ICC Cricket World Cup 2011
Dates: 19 February-2 April Venues: India, Sri Lanka, Bangladesh
Highlights on BBC TV
Red Button & BBC Sport website at 2200 GMT every day (UK users only); Live Test Match Special commentary (BBC 5 live sports extra, BBC Sport website, some games also on BBC Radio 4 LW) and live text commentary on all England matches and selected other major games; Also live on Sky Sports
England captain Andrew Strauss enjoys his traditional means of transport
The 10th Cricket World Cup has been launched following a $30m (£18.6m) opening ceremony in Bangladesh.
All 14 captains were paraded in rickshaws around the Bangabandhu Stadium in Dhaka as 3,500 performers demonstrated local cultures.
Indian singer Sonu Nigam, Bangladesh-based Runa Laila and Canadian Bryan Adams provided further entertainment.
The more modern stadium in Mirpur hosts Saturday's tournament opener, in which Bangladesh host favourites India.
The 49-match, six-week tournament is spread across cricket-crazy south Asia, with Sri Lanka and India also hosting matches. Of the original four host nations, Pakistan was forced to withdraw over security fears.
A number of commentators felt the highlight of the two-hour spectacle was an aerial cricket match, where high-flying acrobats hit and chased a laser-beamed ball against a vertical backdrop of a pitch.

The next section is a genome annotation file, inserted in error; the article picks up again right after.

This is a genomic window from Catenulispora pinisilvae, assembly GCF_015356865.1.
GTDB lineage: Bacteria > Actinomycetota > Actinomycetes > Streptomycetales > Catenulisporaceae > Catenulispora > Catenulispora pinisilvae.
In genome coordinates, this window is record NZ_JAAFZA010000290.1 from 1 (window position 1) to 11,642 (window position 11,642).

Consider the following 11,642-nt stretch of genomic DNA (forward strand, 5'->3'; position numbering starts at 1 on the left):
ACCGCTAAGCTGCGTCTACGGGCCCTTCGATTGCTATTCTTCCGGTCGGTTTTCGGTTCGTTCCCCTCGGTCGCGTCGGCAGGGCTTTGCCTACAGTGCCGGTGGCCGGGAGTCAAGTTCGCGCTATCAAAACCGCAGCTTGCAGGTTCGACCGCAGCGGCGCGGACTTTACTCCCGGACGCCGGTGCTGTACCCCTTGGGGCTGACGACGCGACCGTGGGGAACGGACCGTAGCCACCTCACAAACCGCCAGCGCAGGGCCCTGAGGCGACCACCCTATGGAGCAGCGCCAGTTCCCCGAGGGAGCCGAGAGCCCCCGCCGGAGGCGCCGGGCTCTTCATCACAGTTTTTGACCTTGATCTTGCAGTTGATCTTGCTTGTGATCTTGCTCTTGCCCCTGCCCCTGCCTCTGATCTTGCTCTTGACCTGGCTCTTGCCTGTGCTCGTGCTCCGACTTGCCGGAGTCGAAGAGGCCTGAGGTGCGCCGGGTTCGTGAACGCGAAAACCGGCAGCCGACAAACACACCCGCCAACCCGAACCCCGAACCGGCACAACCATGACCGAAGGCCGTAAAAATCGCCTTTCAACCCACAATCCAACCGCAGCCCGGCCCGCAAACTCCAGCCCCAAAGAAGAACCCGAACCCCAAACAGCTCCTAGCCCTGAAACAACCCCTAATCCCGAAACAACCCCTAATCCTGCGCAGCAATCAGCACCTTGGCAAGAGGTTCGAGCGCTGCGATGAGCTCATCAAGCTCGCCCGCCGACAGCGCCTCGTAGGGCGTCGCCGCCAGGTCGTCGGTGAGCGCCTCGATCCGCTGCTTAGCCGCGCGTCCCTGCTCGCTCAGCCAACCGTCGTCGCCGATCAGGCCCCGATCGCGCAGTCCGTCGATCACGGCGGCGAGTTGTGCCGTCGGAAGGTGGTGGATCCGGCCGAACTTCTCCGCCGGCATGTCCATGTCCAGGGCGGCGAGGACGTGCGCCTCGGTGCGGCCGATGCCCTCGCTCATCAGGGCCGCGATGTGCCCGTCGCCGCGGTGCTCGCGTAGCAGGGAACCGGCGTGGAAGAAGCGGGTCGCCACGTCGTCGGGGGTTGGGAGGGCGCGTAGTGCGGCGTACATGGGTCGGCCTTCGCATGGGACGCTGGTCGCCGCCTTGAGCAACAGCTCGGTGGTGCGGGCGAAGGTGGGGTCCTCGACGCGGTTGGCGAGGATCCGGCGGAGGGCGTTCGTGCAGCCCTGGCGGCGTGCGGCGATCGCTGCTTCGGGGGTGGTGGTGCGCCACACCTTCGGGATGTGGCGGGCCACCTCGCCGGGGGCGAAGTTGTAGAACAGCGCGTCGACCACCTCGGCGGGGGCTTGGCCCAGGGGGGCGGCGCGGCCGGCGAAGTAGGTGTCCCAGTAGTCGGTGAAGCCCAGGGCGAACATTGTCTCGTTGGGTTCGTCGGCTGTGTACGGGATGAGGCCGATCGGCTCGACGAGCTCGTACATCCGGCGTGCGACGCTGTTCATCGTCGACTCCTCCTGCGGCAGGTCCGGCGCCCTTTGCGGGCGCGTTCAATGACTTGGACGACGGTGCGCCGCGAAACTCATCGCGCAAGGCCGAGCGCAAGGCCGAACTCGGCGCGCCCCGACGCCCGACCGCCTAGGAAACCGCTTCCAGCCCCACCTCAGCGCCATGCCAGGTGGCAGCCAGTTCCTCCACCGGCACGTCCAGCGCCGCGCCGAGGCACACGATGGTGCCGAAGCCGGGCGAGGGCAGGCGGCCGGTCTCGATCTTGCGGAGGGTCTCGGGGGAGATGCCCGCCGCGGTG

Speaking four years after a poorly received World Cup in the Caribbean, Bangladesh prime minister Sheikh Hasina said: "I hope that the games will be memorable and exciting."
ICC president Sharad Pawar, addressing 21,000 spectators, said: "Our flagship event provides the stage on which players have the rare opportunity to create legend and to write their own chapter in the history of this great sport.
"The greatest cricketers in the world will grace this event and I am sure that their ability, whether with bat or ball, will provide excitement and enjoyment for all cricket lovers."
The often chaotic roads in Dhaka witnessed relatively light traffic on Thursday with the government declaring a half-day public holiday so its people could return home in good time to view the opening ceremony on television.
It is the first time the country, which is slowly making a mark in world one-day cricket if not the five-day Test version, has helped stage the showpiece event which features eight matches in Bangladesh, 12 in Sri Lanka and 29 in India, including the 2 April final, in Mumbai.
Bangladesh, whose first six matches will be in Mirpur and Chittagong, are enjoying their moment in the sporting spotlight.
National board president Mostafa Kamal said: "We will be able to improve our image if we can successfully hold the opening ceremony and host the World Cup matches slated for us."